Engaging Digital Word Work Activities for Literacy Centers

Today, I want to share some ideas for digital word work activities that you can use in your classroom. Digital activities are great for teachers because they save time and paper, but they still help our students learn all the important skills they need to know. The digital activities in this post will help you teach your students phonics, spelling, and sight words. Many of the activities can be used for either small groups or centers. Some can even be changed to use for whole group instruction.

Digital Word Work Activity #1

As a center, your students can build words with digital magnetic letters. Each student can build words at their appropriate learning level, even when working on the same phonics concept. For example, when working on the L blend, emerging students can choose from options like fl, bl, or gl to complete the word “flower.” Intermediate students can choose from a jumbled assortment of letters like h, k, l, t, and f to create the same word. When students are ready for more of a challenge, they can type a sentence for each new L blend word that they created.

Digital Word Work Activity #2

You can also use digital magnetic letter activities for small group instruction. You can have all the students work on the same blend, but each student can build a different word from that blend. For example, one might be working on the word “crab” while another works on “crow.” As the students create new words for the “cr” blend, you can make a running list on an anchor chart of these words. You can write “cr” in a different color if you’d like to make the blend stick out more for the students. At the end of your small group instruction time, you can have students practice reading the words on the chart aloud.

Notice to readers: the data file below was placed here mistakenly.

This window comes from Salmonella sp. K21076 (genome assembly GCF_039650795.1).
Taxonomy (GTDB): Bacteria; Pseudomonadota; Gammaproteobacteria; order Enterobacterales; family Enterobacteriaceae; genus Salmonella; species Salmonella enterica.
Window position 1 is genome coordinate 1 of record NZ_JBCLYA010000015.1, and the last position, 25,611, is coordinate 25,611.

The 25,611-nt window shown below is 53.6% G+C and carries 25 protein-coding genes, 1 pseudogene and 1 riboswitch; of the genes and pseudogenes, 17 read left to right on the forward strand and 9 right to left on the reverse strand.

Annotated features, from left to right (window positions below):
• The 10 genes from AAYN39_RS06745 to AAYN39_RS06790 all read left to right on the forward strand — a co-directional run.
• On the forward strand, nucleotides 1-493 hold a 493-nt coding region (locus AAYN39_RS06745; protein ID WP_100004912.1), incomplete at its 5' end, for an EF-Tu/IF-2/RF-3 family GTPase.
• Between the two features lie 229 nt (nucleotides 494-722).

Digital Activity #3 with Spelling Words

In centers or small groups, students can refer to a list of spelling words and “graph” the words. This means they will type the words in columns based on their number of letters. Emerging students can type in columns for three, four, five, and six-letter words. Intermediate students can use these columns, plus added columns for words with seven and eight letters. Students that are ready for an even greater challenge can graph words with nine or ten letters!

Digital Activity #4 with Spelling Words

Your students can also practice parts of speech with their spelling words. Emerging students can type their spelling words under either the “noun” or “verb” category, while intermediate students can type the words under “noun,” “verb,” adjective,” or “adverb.”

Digital Activity #5 with Sight Words

With this word work activity, students can mix the word up in the soup bowl and fix it back up. Then they can read the word to a partner and move on to the next word.

Digital Activity #6 with Sight Words

Your students can also practice sight words by using the Kids Doodle app to write sight words on their tablets. Students can draw a word and read it to their classmate. Then their classmate writes the word. They could also type the words instead. You can give your students a sight word list or a digital alphabet chart to help them write the words correctly.

I hope my digital activity ideas will make your job easier by saving you time and paper, and I hope they will also help your students have fun while they do word work! All the digital word work activities I mentioned in this post can be found in my store, The Candy Class. My Digital Word Work Bundle includes 121 phonics activities! You can download it here.

I also have separate resources for the spelling and sight word activities in this post. You can find the spelling resource here and the sight word resource here.

If you are looking for more word work activity ideas that you can do in centers, read my article Word Work Activities: Hands-on Ideas for Literacy Centers. It has plenty of ideas!

Also, if you would like a simple system for setting-up technology use in your classroom next year, make sure to sign-up for my free tech course here. You will also gain access to my free resource library when you sign-up! 🙂

Happy teaching, and thanks for stopping by The Candy Class!


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